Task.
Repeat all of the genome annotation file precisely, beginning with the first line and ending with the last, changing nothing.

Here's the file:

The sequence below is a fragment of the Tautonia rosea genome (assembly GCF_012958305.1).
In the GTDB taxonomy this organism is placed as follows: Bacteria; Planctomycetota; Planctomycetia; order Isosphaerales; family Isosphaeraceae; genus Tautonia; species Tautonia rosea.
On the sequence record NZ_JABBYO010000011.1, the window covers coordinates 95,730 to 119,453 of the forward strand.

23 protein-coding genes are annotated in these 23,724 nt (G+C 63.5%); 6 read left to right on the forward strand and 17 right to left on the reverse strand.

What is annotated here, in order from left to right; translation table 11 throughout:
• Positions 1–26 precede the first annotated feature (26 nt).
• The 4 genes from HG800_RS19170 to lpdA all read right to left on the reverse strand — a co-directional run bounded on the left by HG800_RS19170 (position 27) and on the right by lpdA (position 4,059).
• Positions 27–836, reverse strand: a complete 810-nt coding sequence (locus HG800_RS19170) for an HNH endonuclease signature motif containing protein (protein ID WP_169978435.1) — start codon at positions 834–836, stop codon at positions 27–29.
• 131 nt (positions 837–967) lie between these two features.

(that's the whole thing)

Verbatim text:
The sequence below is a fragment of the Tautonia rosea genome (assembly GCF_012958305.1).
In the GTDB taxonomy this organism is placed as follows: Bacteria; Planctomycetota; Planctomycetia; order Isosphaerales; family Isosphaeraceae; genus Tautonia; species Tautonia rosea.
On the sequence record NZ_JABBYO010000011.1, the window covers coordinates 95,730 to 119,453 of the forward strand.

23 protein-coding genes are annotated in these 23,724 nt (G+C 63.5%); 6 read left to right on the forward strand and 17 right to left on the reverse strand.

What is annotated here, in order from left to right; translation table 11 throughout:
• Positions 1–26 precede the first annotated feature (26 nt).
• The 4 genes from HG800_RS19170 to lpdA all read right to left on the reverse strand — a co-directional run bounded on the left by HG800_RS19170 (position 27) and on the right by lpdA (position 4,059).
• Positions 27–836, reverse strand: a complete 810-nt coding sequence (locus HG800_RS19170) for an HNH endonuclease signature motif containing protein (protein ID WP_169978435.1) — start codon at positions 834–836, stop codon at positions 27–29.
• 131 nt (positions 837–967) lie between these two features.